Peatmore Press was originally setup to provide entertainment, information and quality writing. Unfortunately, the information aspect of this mission statement has been taken too generally as we are receiving many comments asking about website development and computing. I am afraid our expertise in this area is extremely limited as we concentrate solely on promoting writing and hopefully provide entertainment along the way.

We welcome the comments we get about writing (particularly our writing) and try to answer most of them. Please address your technical questions about websites, blogs and computers elsewhere (you will probably get a better and more accurate reply if you simply type such questions into Google) and note that the word “information” has been removed from the mission statement on the Peatmore Press home page at:

What’s in a name

August 19, 2014

Peatmore Press has just released a second ebook short story collection as a follow up to Crime and Passion. C&P brought together two writing styles, one dark and one light that also manifested itself in the first two Peatmore novels, Cogrill’s Mill and Victim of Compromise, and because of this two different pen names were used. This was always going to be difficult to sustain with the second short story collection particularly as it encompassed just one central theme, namely that of starting over. Thus it was decided that the new book would be put out under my real name and the title New Beginnings.

This does not mean that the names Jack Lindsey and Luke Johnson will no longer be used. There is a third Jack Lindsey novel, written in the same light vein as the previous two, currently in the planning stage.


New Beginnings by Keith Jahans is available on the Amazon Kindle Store and as an Apple ibook on the iTunes Store via the Peatmore Press website at

Travels in Southern England

August 14, 2014

14 August 2014

Yesterday I took the 1 minute tent to Dorset and camped at a small, very basic site at Owermoigne. In the morning I visited Weymouth once more as I had fond memories of the town when I visited it in June. It has one of the best public libraries I have encountered. Because of the free wifi access I was able to work unhindered for most of the morning and I donated a copy of the Peatmore Press novel, Victim of Compromise, to show my appreciation.

Weymouth LibraryWeymouth Libray

In the afternoon I visited the Cider Museum, which is a short distance from the campsite. There I gave the friendly owners three copies of Cogrill’s Mill to sell as the novel’s central character makes his own widely praised cider and it would be interesting to see how the books would sell in their farm shop. I also bought a litre of their dry cider. Unfortunately, I was unable to connect to the Internet at the campsite so I was not able to post my blog.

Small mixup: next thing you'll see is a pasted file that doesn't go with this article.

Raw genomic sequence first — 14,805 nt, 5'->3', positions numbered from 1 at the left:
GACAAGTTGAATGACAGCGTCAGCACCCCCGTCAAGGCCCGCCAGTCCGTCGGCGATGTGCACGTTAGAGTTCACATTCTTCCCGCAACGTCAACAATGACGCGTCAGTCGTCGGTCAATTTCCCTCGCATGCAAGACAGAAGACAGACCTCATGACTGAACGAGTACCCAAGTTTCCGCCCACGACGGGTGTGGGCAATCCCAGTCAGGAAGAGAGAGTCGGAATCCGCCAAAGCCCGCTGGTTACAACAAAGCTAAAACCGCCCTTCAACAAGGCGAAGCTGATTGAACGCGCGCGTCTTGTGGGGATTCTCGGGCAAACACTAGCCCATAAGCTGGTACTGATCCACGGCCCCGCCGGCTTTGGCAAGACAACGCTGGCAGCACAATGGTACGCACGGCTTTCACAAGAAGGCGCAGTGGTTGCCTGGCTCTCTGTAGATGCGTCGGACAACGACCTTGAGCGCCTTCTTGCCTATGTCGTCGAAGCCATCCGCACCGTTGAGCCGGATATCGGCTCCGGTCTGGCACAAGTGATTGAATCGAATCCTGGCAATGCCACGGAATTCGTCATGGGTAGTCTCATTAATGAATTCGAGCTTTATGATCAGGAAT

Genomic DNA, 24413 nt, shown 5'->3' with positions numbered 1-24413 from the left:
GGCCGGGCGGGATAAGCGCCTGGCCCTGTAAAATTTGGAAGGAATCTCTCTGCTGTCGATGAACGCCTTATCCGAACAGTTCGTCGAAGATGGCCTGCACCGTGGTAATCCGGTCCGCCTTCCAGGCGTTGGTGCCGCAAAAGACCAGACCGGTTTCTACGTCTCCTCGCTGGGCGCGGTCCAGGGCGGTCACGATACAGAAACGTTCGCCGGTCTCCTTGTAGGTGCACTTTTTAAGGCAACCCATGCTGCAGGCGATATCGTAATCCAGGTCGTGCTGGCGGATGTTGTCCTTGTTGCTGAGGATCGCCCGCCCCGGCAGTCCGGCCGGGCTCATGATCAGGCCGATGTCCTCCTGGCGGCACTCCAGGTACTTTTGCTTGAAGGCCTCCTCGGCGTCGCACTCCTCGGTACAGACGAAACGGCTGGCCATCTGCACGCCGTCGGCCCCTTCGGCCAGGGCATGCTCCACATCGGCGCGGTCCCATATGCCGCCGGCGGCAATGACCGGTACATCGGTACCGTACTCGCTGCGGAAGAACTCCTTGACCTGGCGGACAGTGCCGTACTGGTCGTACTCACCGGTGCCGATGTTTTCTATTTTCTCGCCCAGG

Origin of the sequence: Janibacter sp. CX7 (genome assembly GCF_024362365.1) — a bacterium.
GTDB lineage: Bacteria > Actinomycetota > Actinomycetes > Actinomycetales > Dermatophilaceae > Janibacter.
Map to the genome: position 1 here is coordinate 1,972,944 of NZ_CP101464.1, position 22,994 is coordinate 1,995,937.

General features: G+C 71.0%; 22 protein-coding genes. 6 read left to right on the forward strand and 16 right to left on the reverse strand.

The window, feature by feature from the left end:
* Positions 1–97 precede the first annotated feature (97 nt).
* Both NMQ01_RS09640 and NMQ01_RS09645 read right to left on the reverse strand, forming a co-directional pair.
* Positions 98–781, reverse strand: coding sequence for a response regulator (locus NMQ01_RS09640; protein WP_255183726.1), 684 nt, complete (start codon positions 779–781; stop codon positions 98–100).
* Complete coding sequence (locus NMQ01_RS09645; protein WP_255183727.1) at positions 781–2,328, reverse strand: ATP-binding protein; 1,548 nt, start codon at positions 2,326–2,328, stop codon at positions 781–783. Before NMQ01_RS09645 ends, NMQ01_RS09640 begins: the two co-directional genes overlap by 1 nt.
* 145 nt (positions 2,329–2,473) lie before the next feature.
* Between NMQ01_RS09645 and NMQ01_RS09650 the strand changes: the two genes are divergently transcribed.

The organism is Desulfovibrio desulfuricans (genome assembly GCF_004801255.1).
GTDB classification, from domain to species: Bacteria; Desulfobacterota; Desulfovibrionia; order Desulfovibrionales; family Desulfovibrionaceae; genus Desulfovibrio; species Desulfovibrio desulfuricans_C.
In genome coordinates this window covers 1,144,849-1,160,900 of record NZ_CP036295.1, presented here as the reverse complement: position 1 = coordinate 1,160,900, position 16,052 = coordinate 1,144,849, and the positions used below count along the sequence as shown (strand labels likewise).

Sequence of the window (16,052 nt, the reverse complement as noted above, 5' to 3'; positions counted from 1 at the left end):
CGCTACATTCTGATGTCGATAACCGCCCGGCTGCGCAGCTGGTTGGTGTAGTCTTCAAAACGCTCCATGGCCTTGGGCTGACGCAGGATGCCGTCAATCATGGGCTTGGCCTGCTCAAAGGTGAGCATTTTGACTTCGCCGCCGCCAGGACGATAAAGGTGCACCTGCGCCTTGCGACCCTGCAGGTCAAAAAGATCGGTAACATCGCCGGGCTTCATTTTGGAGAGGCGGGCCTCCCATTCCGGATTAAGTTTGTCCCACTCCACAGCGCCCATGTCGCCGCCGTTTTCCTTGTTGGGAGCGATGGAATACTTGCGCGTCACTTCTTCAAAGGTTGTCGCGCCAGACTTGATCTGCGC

Mill House Cider PressInside Mill House Cider Museum

This morning I heard the sound of Thunder and the weather forecast was for heavy rain so I broke camp (I’m sure it would just have taken the required minute to take down the tent if I did not have to wipe away the moisture from the overnight rain and due) and packed the car.

Minute Tent at OwermoigneMinute Tent in Owermoigne (just before it was taken down)

Before I set off I returned to the Cider Museum and bought another litre of their tasty dry cider and some home made marmalade (I’m very partial to the stuff). I was pleasantly proud to find that Cogrill’s Mill was on display in their book section. They hold open days in the autumn so it will be good to visit there again when one is in progress. Information about the Cider Museum can be obtained from their website at

On the way back to Surrey I stopped off at Bournemouth Public Library and donated a copy of Victim of Compromise. It seemed only right that they should have one seeing that a small part of the action takes place in the town. I was also pleased to find it yet another excellent library with very helpful staff, great internet access and an excellent place to study. Please support our British Public Libraries their contribution to our culture cannot be measured. It will be a tragedy if many are lost during the current round of Government austerity measures.